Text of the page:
Triple Zero

Calling 000 is the quickest way to get the right emergency service to help you. You can contact Police, Fire or Ambulance in life-threatening or emergency situations.

Assess the situation

  • Is someone seriously injured or in need of urgent medical help?
  • Is your life or property being threatened?
  • Have you just witnessed a serious accident or crime?

If you answered YES call 000.

Make your call

  • Stay calm and call 000 from a safe place
  • When your call is answered you will be asked if you need Police, Fire or Ambulance
  • If requested by the operator, state your town and location
  • Your call will be directed to the service you asked for
  • When connected to the emergency service, stay on the line, speak clearly and answer the questions
  • Don't hang up until the operator tells you to do so.

Provide location information

  • You will be asked where you are
  • Try to provide street number, street name, nearest cross street and the area
  • In rural areas give the full address and distances from landmarks and roads as well as the property name
  • If you are calling from a mobile or satellite phone, the operator may ask you for other location information
  • If you make a call while travelling, state the direction you are travelling and the last motorway exit or town you passed
  • The operator may ask you to wait at a pre-arranged meeting point to help emergency services locate the incident.

Accessibility and assistance

Emergency services are available for anyone who does not have English as their first language or customers who are hearing impaired or mute.

Satellite phone services and 000

All Australian satellite phone operators provide access to 000. If your provider operates via another country, you may not be able to access 000. Check with your satellite phone provider if you are unsure whether you can contact 000 from your satellite phone. Please do not call 000 to test.


  • Keep the 000 number beside phones at home and work.
  • Teach children and overseas visitors that the emergency number to call in Australia is 000.
  • Teach children when and how to use 000 by playing the Kids' Challenge.


Evacuation happens when you move to a safer location and then return home.

We undertake an evacuation to ensure that you are safe and free from the risk of death, injury or harm.

In South Australia the Country Fire Service and the Metropolitan Fire Service have the power to direct an evacuation under the South Australian Fire and Emergency Services Act 2005.

The South Australia Police and other emergency services have the power to evacuate under the Emergency Management Act 2004.

The agency responsible for managing the incident will only make a decision to evacuate if there is time and the resources to manage an evacuation safely.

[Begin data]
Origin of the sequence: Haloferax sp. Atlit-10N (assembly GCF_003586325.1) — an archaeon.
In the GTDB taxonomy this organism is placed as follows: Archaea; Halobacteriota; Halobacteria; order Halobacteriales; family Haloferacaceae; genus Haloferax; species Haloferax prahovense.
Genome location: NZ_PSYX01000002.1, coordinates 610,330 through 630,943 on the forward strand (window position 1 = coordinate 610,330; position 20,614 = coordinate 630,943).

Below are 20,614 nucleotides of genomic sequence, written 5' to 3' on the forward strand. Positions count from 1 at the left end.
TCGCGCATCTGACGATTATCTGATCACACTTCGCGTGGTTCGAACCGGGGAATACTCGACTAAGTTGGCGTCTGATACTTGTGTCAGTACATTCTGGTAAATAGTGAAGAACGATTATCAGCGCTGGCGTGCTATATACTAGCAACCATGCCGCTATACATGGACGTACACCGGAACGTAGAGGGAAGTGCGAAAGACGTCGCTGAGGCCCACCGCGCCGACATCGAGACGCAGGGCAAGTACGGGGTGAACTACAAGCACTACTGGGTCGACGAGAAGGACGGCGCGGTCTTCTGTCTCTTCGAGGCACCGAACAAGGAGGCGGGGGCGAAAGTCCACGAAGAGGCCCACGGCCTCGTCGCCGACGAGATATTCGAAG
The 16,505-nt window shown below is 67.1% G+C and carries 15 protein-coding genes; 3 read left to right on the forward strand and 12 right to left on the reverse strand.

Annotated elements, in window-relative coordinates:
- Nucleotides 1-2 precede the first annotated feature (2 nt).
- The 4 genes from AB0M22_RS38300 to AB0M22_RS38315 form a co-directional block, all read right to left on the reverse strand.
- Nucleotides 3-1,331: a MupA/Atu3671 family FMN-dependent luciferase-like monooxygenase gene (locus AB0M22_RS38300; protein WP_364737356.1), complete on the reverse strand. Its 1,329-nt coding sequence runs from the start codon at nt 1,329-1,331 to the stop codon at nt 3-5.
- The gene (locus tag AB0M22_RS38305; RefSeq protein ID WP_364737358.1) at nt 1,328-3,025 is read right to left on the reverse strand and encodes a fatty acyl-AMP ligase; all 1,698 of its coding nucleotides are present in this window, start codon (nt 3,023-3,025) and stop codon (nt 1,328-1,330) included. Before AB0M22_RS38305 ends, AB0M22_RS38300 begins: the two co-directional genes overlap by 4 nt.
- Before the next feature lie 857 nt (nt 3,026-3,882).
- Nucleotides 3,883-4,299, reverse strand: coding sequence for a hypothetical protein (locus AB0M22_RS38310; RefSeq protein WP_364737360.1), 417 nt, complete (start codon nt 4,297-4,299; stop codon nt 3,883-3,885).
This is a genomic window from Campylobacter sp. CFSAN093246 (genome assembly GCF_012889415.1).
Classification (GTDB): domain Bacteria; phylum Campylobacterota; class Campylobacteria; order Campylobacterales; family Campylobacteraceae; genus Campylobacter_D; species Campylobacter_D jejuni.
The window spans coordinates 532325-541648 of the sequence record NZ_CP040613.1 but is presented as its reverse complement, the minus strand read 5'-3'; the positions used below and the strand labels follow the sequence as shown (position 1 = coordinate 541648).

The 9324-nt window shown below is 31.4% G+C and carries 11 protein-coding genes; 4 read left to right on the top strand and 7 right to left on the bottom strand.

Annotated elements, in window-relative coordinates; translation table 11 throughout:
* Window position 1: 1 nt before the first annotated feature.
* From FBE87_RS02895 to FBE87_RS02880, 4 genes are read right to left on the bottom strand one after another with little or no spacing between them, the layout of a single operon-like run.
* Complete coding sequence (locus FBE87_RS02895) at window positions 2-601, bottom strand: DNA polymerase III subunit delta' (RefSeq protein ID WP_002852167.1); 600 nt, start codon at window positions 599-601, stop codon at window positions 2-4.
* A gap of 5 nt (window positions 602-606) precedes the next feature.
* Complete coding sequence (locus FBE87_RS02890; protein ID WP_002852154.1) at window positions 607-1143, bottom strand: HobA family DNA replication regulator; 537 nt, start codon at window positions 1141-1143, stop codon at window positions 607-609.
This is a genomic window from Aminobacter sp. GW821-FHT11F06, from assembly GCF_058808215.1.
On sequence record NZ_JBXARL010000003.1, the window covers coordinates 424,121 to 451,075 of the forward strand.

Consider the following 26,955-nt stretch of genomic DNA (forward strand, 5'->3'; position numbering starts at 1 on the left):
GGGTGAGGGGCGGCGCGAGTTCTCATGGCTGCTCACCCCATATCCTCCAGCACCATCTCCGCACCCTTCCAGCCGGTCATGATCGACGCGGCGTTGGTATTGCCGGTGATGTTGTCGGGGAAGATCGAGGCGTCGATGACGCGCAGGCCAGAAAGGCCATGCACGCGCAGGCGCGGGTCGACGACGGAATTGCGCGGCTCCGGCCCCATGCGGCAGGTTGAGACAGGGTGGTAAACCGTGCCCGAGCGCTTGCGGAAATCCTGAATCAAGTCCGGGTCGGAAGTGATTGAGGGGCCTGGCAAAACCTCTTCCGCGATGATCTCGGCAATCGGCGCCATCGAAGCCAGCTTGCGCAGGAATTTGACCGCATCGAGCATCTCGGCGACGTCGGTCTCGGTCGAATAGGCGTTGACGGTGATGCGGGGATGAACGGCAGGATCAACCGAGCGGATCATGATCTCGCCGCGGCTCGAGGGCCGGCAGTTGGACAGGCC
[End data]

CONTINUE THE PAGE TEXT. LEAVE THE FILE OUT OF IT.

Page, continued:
South Australia's Police and Emergency Services prefer not to evacuate during a fast moving bushfire unless there is plenty of time and resources to manage an evacuation.


There are different types of evacuations:

  • Immediate evacuation - when a sudden hazard forces you to leave immediately, with little or no warning and limited preparation time. A decision to do this should always be based on a risk assessment that determines:
    • the threat to life or injury is likely
    • staying is a greater risk than leaving
    • you can leave relatively safely.
  • Pre-warned evacuation - follows reliable information that prompts a decision to undertake a controlled and managed evacuation. We prefer this option.
  • Self-evacuation - when you, your family or a community group decide to move away from an area that may be or has been impacted by an emergency.


The State's Emergency Management Agencies prefer that:

  • you decide whether to stay or leave before you are threatened by an emergency,
  • we only make the decision to evacuate or recommend evacuation when it is evident that loss of life or injury is imminent and almost certain,
  • you evacuate as early as possible, late evacuations may add to the risk of staying,
  • if you evacuate you return to your properties as early as practical.

Emergency Alert

Emergency Alert is the national telephone warning system used by emergency management agencies.

Emergency services may send you an emergency warning message about fire, flood or extreme weather events to your landline or mobile.

The Emergency Alert service is available across all telephone networks.

You do not need to register for Emergency Alert.

Learn more about this system at emergencyalert.gov.au.

Learn more

Road closures during emergencies

Access Tiers and Risk Information

Control Agency may authorise access for specific access and impose restrictions.

Tier 1

Emergency Services Only

High Risk Level

Designated area/road likely to be impacted by fire

Access in/out of area blocked and/or danger of hazardous trees etc


Emergency Services

Other services authorised by the Control Agency

Any person authorised by the Control Agency

Identification or Authorisation

Emergency Service vehicles